How Python Handles 'Argument Passing'

How Python Handles 'Argument Passing'

Are you a programmer experienced in ‘C’ programming language and currently under-way learning ‘Python’ as your new scripting language?

Written by

Preet Singh


7 April 2020




1. Python from the perspective of a C programmer

If so, you might assume from the code below that the local argument variable z in function f is a copy of integer literal [2], passed in by calling the function call in the global scope.

The script works under that assumption, and it will print out a resulting ‘4’ as shown in the exampled code below:

def f(z):

return z*2

x = 2

y = f(x)


#result: 4

2. First-class objects

However, there are no literals in Python. Everything (integers, strings, float, objects, functions and so forth .. ) in Python are objects themselves. These objects are called ‘first class’ objects. Therefore, it is incorrect to state that a copy of literals is passed to the function’s local scope. An example demonstration of said ‘first class’ objects:



The object [2] is an integer object in the memory with a unique id. The id() function is practically the same as the ‘address of operator’ (&) in the glorious C programming language.

But since Python manages the memory, the address in which the object resides is abstracted to a unique id. Python automatically maps these unique IDs to the actual memory location.

The code below checks whether the type of the object [2] is an integer (i.e. an integer object).


<class ‘int’>

Creating a pointer named [a] pointing to the object [2].


Confirming that the object to which pointer [a] points to is of the int class.


<class ‘int’>

The lines below are confirmations that pointer [a] indeed points to the number [2]





3. Names, Not Pointers

However, unlike pointers in C, you are unable to perform pointer arithmetic.

In Python, these pointer-like things (which behave like pointers) – are simply called names as Python’s way to reference these partially functional pointers.

Whenever you think you have created a variable in Python – you have made a name and pointed it to a ‘first class’ object.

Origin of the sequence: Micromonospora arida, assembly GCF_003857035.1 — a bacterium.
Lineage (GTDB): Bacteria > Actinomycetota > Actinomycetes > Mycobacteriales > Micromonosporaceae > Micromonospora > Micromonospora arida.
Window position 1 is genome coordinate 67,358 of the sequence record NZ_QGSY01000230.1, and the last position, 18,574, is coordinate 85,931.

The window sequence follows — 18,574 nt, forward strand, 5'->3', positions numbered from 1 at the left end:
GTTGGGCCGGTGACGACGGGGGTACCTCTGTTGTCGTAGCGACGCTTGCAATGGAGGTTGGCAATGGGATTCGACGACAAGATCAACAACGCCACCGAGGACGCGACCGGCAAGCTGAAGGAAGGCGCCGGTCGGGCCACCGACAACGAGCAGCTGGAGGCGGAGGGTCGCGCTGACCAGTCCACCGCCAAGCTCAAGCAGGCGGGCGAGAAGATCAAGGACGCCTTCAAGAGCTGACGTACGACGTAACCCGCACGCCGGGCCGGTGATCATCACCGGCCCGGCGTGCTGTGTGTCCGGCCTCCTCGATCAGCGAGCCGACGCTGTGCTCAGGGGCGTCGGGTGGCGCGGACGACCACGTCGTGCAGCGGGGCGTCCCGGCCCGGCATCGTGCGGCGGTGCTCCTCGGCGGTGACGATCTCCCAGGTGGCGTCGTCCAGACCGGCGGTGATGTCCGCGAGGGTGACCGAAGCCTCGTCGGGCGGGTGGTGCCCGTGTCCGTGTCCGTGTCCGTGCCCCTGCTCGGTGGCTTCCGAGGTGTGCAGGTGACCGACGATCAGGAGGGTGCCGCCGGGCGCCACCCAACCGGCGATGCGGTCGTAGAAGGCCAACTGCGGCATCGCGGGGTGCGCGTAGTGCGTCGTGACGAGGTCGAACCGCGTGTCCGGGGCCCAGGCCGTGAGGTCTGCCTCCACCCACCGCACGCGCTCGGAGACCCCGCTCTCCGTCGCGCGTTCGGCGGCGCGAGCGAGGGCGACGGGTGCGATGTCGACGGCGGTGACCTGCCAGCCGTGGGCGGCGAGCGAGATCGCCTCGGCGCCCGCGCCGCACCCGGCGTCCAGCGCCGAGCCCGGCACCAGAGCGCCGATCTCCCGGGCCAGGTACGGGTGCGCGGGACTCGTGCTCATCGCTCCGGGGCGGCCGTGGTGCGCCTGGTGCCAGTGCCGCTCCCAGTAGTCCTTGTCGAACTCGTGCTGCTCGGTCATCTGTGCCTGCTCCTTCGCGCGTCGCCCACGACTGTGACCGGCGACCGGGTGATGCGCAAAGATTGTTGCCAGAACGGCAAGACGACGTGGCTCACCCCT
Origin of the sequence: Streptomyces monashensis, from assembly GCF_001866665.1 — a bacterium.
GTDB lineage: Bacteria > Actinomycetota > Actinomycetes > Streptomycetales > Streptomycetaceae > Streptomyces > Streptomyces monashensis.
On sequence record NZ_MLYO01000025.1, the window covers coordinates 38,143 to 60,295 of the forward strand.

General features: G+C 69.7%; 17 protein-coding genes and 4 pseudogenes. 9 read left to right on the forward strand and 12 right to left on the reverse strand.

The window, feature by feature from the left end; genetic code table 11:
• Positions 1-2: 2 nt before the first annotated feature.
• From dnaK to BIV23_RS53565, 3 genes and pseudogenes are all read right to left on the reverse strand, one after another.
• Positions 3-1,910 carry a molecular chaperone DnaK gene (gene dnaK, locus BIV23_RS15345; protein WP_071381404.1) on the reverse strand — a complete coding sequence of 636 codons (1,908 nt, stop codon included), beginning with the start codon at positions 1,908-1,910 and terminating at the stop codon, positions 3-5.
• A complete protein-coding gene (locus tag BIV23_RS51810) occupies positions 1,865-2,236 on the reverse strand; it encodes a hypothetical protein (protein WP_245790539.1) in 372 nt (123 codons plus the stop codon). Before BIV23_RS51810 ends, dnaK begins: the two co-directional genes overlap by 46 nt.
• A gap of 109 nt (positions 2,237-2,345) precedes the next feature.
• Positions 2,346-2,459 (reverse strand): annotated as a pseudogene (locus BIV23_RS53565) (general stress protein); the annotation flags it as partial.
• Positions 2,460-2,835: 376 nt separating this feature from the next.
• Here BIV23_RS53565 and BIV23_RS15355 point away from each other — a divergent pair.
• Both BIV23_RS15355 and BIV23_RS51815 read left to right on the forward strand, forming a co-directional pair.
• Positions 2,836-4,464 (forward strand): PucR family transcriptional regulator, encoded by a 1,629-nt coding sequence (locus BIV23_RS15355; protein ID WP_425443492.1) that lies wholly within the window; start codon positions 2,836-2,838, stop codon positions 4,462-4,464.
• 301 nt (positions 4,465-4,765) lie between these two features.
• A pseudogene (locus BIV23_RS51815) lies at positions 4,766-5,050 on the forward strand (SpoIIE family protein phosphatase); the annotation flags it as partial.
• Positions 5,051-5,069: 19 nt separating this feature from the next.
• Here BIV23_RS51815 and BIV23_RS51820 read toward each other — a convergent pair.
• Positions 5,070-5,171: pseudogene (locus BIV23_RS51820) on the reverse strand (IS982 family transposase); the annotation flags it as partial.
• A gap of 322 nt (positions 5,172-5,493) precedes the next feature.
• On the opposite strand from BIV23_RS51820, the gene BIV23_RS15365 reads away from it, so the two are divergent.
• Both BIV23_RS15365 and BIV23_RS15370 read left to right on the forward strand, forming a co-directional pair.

4. Variable assignment V- naming objects

Given the knowledge that Python is a language with ‘first class’ objects and uses names and things. Others make use of variables, literals, and objects.

Perhaps you’re now thinking about the effect of changing the value of the object.

Now – let me break it down for you around how you would go about this in C:

int x ;

x = 1 ;

x = 2 ;

x = 2 + 1 ;

  1. Line 1 – An int-type variable x is declared, and C initialises the variable by storing an integer literal [0].
  2. Line 2 – The integer literal [1] is stored in [x].
  3. Line 3 – The integer literal [2] is stored in [x], overwriting the existing [1].
  4. Line 4 – The integer literal [3] (yielded from the expression 2+1) is stored in x, overwriting the existing integer literal [2].

Now – prepare for Python:

x = 1

x = 2

x = 2 + 1

  1. Line 1 – Name x points to int object [1].
  2. Line 2 – Name x first cancels its current link to the int object [1] and points to the int object [2].
  3. Line 3 – The expression (2 + 1) is evaluated first by Python to yield a result, which is an int object with numerical value [3]. And name x points to the result int object.

Notice the difference in reassigning/re-pointing behaviour?

The example below highlights the difference between assigning a literal to a variable and pointing a name to an object:

Assigning a literal to a variable:

Create a container and put a new literal into the container. The container can contain various values; hence, the container is referred to as a variable.

Pointing a name to an object:

Point a name to the result of an expression or a function call which returns a new object. For example, the expression 2 + 1 yields the int object [3].

5. Back to the point - passing by copying the name

Now that you’re armed with the key-maker level knowledge of ‘first class’ objects as well as names – let’s re-visit our first example:

def f(z):

return z*2

x = 2

y = f(x)


When function f is called on line 4 – the name x in the global scope gets a copy of name z in the function scope and points to the int object [2].

Inside function f – ‘z’ is a standalone name pointing to int object [2]. The return statement returns an integer object [4] to the global scope.

Finally, the global name y is created to point to the int object [4], which the function call returns.

Since the local name [z] is created in the function scope (i.e. on the stack), the name [z] is destroyed as the function returns. Such a way of passing a copy of the name to the local scope of a function is in fact, passing by value. This passing by value happens despite the value being copied to the function's local scope as a reference (aka. name).

A more accurate (although not official – maybe one day) description of this behaviour could be called ‘passing by copying name’.

Thanks to the fact that Python is a ‘first class’ object language – this passing by copying name behaviour is the only way arguments can factually be passed into functions.

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Written by

Preet Singh
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